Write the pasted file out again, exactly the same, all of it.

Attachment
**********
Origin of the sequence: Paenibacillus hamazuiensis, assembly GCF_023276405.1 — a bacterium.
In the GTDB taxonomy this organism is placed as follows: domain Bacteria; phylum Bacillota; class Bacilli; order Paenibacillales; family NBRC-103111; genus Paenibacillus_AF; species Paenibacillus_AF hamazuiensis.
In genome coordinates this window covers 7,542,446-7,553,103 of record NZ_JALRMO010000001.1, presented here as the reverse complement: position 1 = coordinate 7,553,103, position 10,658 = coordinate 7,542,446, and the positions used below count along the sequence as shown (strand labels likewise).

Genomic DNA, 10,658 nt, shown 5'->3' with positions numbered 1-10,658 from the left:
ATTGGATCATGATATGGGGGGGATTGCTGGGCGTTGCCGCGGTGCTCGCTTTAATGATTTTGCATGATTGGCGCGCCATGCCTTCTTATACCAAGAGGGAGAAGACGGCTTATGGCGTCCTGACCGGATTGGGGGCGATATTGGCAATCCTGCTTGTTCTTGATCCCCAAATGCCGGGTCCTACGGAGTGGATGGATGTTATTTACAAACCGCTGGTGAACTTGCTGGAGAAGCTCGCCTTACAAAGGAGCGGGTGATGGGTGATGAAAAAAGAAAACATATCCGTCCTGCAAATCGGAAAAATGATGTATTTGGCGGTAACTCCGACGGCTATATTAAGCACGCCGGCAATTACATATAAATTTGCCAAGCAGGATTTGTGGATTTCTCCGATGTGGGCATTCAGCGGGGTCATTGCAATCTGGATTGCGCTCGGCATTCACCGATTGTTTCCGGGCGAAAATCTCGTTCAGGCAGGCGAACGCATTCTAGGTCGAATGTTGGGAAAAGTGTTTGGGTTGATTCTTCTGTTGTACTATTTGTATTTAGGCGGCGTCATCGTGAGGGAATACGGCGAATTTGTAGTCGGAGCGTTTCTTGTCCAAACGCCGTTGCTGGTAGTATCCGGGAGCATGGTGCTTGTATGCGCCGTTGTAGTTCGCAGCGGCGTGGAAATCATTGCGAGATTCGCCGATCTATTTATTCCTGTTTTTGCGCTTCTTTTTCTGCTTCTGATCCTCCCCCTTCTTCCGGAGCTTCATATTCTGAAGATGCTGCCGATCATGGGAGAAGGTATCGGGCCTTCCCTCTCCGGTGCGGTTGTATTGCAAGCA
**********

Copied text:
Origin of the sequence: Paenibacillus hamazuiensis, assembly GCF_023276405.1 — a bacterium.
In the GTDB taxonomy this organism is placed as follows: domain Bacteria; phylum Bacillota; class Bacilli; order Paenibacillales; family NBRC-103111; genus Paenibacillus_AF; species Paenibacillus_AF hamazuiensis.
In genome coordinates this window covers 7,542,446-7,553,103 of record NZ_JALRMO010000001.1, presented here as the reverse complement: position 1 = coordinate 7,553,103, position 10,658 = coordinate 7,542,446, and the positions used below count along the sequence as shown (strand labels likewise).

Genomic DNA, 10,658 nt, shown 5'->3' with positions numbered 1-10,658 from the left:
ATTGGATCATGATATGGGGGGGATTGCTGGGCGTTGCCGCGGTGCTCGCTTTAATGATTTTGCATGATTGGCGCGCCATGCCTTCTTATACCAAGAGGGAGAAGACGGCTTATGGCGTCCTGACCGGATTGGGGGCGATATTGGCAATCCTGCTTGTTCTTGATCCCCAAATGCCGGGTCCTACGGAGTGGATGGATGTTATTTACAAACCGCTGGTGAACTTGCTGGAGAAGCTCGCCTTACAAAGGAGCGGGTGATGGGTGATGAAAAAAGAAAACATATCCGTCCTGCAAATCGGAAAAATGATGTATTTGGCGGTAACTCCGACGGCTATATTAAGCACGCCGGCAATTACATATAAATTTGCCAAGCAGGATTTGTGGATTTCTCCGATGTGGGCATTCAGCGGGGTCATTGCAATCTGGATTGCGCTCGGCATTCACCGATTGTTTCCGGGCGAAAATCTCGTTCAGGCAGGCGAACGCATTCTAGGTCGAATGTTGGGAAAAGTGTTTGGGTTGATTCTTCTGTTGTACTATTTGTATTTAGGCGGCGTCATCGTGAGGGAATACGGCGAATTTGTAGTCGGAGCGTTTCTTGTCCAAACGCCGTTGCTGGTAGTATCCGGGAGCATGGTGCTTGTATGCGCCGTTGTAGTTCGCAGCGGCGTGGAAATCATTGCGAGATTCGCCGATCTATTTATTCCTGTTTTTGCGCTTCTTTTTCTGCTTCTGATCCTCCCCCTTCTTCCGGAGCTTCATATTCTGAAGATGCTGCCGATCATGGGAGAAGGTATCGGGCCTTCCCTCTCCGGTGCGGTTGTATTGCAAGCA